Starting the school year is scary enough for your child; having a food allergy in a new situation can make it downright terrifying.
Fortunately, your Las Vegas allergist has put together a plan that both you and your child can follow to start the year off on a safe foot.
Food allergy planning with the school
The following is a list of what should be done before the first day of school:
- Formularize yourself with the school’s current procedure for treating an allergic reaction
- Provide the school with a copy of your child’s Food Allergy & Anaphylaxis Emergency Care Plan, created with the help of your child’s allergist. The plan should contain:
- A list of all foods your child is allergic to
- A list of all possible reactions
- How each symptom should be treated
- Contact information for your child’s allergist as well as other medical professionals your child sees and you
- Provide the school with at least one (preferably two) epinephrine auto-injector and any
other medication used to treat an allergic reaction
- If your child is able, they should carry an epinephrine auto-injector in their backpack. You should check with your child’s Las Vegas school to confirm their policy
- Meet with members of the school, such as school nurse, teachers and administrators to discuss the severity and proper treatment of your child’s food allergy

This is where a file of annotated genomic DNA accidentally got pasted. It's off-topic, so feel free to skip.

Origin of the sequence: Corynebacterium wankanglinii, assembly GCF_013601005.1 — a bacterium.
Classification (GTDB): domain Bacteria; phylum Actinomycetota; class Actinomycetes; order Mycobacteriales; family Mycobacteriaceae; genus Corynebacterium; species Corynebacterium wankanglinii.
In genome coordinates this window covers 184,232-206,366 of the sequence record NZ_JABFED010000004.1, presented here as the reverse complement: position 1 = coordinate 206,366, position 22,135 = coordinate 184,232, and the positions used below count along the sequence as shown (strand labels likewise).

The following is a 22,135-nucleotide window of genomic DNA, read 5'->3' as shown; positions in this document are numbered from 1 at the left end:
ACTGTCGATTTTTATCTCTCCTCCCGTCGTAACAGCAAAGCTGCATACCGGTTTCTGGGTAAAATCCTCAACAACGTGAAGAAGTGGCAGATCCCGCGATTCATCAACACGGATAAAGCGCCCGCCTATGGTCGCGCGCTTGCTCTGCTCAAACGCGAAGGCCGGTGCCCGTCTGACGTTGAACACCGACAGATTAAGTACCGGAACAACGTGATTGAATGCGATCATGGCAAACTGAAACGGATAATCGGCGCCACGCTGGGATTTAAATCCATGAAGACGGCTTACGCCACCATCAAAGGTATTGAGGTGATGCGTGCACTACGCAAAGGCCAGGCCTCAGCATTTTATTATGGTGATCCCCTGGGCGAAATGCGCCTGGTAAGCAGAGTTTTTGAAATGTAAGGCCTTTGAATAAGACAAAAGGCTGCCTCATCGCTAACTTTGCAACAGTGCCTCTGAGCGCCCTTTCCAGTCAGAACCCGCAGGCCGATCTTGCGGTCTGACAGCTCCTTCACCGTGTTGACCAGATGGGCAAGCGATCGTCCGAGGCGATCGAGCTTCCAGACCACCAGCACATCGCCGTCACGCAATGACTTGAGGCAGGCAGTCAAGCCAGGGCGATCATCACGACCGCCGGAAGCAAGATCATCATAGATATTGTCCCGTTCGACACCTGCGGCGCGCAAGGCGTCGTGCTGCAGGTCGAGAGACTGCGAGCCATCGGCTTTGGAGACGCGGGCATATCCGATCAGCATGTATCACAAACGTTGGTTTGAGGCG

- Meet with the director of the food program at your child’s school to determine if your child will need to bring their lunch ever day or if a special lunch can be made for them
Food allergies in the classroom
Meeting with your child’s teacher is an important step in setting them up for a successful school year. Most teachers in Las Vegas schools are more than willing to work with patents to ensure their children feel safe and included.
Your Las Vegas allergists recommends providing your child’s teacher with the following:
- A copy of your child’s food allergy and anaphylaxis emergency plan
- Prepackaged and non-perishable snacks that your child can eat. This way, if there is an unplanned event, such as a birthday party, your child can participate
- A packaged non-perishable lunch to keep in the classroom in the event of an emergency requiring your child to stay at the school
- Enough snacks (that are safe for your child to eat) for the whole classroom. This enables your child to eat the same thing as the other kids
- Non-food items that the teacher can give out as classroom rewards
At your meeting, try encourage your child’s teacher to implement the following classroom rules:
- No food-sharing or food-trading
- Hands must be washed after handling food. Hand sanitizer will not remove traces of food; liquid or bar soap must be used
- All surfaces must be washed if food is eaten off them
If you can become a “classroom parent” you will have the more influence in what goes on in your child’s classroom. This means, you have advanced notice when food must be prepared or special precautions must be taken for an event. Volunteering to chaperon field trips will help you keep an eye on your child in an unfamiliar food environment.
For more information on how your child can have a safe and happy school year, contact your Nevada Ear + Sinus Center allergist today.